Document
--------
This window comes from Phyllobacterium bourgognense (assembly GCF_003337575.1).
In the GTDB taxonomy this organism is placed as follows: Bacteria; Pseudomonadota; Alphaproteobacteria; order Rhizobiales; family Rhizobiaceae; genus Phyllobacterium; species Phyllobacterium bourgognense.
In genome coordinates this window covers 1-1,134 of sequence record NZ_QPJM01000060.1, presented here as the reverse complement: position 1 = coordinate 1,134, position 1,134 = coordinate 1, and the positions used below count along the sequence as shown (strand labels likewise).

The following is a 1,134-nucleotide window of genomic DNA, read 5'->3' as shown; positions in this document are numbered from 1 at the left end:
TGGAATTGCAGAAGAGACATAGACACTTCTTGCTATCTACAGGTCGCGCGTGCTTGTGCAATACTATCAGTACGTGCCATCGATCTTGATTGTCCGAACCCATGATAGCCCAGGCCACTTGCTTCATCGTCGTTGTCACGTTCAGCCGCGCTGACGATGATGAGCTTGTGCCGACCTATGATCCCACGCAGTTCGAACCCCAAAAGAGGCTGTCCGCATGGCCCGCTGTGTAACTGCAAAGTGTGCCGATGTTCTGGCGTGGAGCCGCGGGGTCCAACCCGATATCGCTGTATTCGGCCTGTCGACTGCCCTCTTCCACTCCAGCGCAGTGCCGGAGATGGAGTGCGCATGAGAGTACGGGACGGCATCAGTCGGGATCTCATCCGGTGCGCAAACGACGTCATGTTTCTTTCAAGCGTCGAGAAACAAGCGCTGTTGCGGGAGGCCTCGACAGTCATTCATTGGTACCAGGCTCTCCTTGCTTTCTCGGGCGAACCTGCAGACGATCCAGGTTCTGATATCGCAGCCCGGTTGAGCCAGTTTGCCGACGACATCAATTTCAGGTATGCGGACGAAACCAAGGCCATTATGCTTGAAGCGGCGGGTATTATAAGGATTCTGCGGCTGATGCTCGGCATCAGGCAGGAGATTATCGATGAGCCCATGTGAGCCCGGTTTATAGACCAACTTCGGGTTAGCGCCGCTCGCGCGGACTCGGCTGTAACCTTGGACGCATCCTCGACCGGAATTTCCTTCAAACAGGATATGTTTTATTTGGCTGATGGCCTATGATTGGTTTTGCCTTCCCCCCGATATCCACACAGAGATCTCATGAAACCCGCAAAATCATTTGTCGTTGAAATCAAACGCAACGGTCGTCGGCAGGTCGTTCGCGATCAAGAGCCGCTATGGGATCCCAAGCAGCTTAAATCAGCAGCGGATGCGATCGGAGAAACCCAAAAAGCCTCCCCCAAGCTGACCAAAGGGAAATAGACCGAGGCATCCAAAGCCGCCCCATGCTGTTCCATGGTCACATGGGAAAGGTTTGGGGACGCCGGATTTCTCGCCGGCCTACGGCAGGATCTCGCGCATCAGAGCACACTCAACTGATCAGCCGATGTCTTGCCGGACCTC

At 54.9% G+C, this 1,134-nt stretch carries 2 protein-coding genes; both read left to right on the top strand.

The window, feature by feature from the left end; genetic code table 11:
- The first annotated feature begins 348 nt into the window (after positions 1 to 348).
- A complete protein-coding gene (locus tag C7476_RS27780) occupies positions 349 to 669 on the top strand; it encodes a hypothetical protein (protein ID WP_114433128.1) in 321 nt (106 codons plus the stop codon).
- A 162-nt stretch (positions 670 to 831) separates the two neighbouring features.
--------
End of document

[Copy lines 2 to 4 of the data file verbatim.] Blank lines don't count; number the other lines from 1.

In the GTDB taxonomy this organism is placed as follows: Bacteria; Pseudomonadota; Alphaproteobacteria; order Rhizobiales; family Rhizobiaceae; genus Phyllobacterium; species Phyllobacterium bourgognense.
In genome coordinates this window covers 1-1,134 of sequence record NZ_QPJM01000060.1, presented here as the reverse complement: position 1 = coordinate 1,134, position 1,134 = coordinate 1, and the positions used below count along the sequence as shown (strand labels likewise).

The following is a 1,134-nucleotide window of genomic DNA, read 5'->3' as shown; positions in this document are numbered from 1 at the left end: